B. Increase the height of the drainage system to slow down the fluid flow. Raising the height of the drainage system is not recommended as it could lead to backflow of fluid into the pleural space, potentially causing complications such as infection or impaired lung expansion.

C. Apply a clamp to the chest tube. Clamping the chest tube without a healthcare provider’s order can be dangerous. It could lead to complications like tension pneumothorax, as the tube is in place to allow for drainage and air escape. Clamping it would prevent this and could exacerbate the problem.

9. Correct answer:

B. To facilitate coughing and encourage deep breathing. Effective pain management is crucial for patients who have undergone thoracotomy and lobectomy primarily to facilitate deep breathing and encourage coughing. These actions are essential for preventing postoperative complications such as atelectasis (lung collapse) and pneumonia. The surgical procedure involves the chest cavity, which can make deep breathing and coughing painful. If the pain is not adequately managed, the patient may engage in shallow breathing to avoid discomfort, leading to inadequate lung expansion and mucus accumulation. This sets the stage for respiratory complications, which can significantly hamper recovery and even become life-threatening.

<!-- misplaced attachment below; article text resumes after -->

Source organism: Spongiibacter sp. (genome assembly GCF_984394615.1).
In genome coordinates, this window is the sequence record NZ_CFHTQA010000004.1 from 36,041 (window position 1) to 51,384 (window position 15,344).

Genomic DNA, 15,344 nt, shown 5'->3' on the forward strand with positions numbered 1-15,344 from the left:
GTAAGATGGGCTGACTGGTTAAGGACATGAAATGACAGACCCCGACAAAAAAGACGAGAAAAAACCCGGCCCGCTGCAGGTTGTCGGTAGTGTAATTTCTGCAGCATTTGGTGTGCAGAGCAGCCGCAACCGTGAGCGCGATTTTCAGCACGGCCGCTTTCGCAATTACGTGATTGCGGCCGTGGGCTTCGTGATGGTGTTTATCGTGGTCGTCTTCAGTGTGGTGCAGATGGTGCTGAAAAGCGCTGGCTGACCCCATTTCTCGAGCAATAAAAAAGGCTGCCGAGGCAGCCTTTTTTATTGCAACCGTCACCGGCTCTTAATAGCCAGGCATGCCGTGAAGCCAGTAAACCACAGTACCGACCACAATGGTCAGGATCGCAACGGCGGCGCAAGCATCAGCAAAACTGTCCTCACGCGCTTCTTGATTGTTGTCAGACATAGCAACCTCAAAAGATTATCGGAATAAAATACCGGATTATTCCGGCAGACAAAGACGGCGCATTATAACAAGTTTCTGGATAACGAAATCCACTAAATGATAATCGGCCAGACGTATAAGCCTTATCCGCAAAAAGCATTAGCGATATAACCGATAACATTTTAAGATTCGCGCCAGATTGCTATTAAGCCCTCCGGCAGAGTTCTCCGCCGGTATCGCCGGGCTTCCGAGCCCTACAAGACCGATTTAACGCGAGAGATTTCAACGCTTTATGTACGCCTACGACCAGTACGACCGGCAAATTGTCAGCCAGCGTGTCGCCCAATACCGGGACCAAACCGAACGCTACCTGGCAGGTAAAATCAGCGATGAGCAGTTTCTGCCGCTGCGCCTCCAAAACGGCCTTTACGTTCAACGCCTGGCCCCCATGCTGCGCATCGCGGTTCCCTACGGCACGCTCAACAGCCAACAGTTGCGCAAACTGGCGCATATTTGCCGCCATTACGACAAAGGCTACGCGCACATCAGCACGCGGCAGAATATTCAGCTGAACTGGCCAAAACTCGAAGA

Imagine you’ve just fixed a flat tire on your bicycle. To ensure the repair is effective, you need to inflate the tire fully and check for any leaks. If you only partially inflate it, you risk damaging the tire further and making your ride inefficient. Similarly, after a thoracotomy and lobectomy, the “tire” (in this case, the lung) needs to be “fully inflated” (deep breathing) and “checked for leaks” (coughing to clear mucus), and pain management is the “air pump” that makes this possible.

Effective pain management in this context is not just about the patient’s comfort but is a therapeutic intervention aimed at optimizing lung function post-surgery. By controlling pain, Nurse Thomas enables the patient to participate more willingly in respiratory exercises, thereby accelerating recovery and reducing the risk of complications.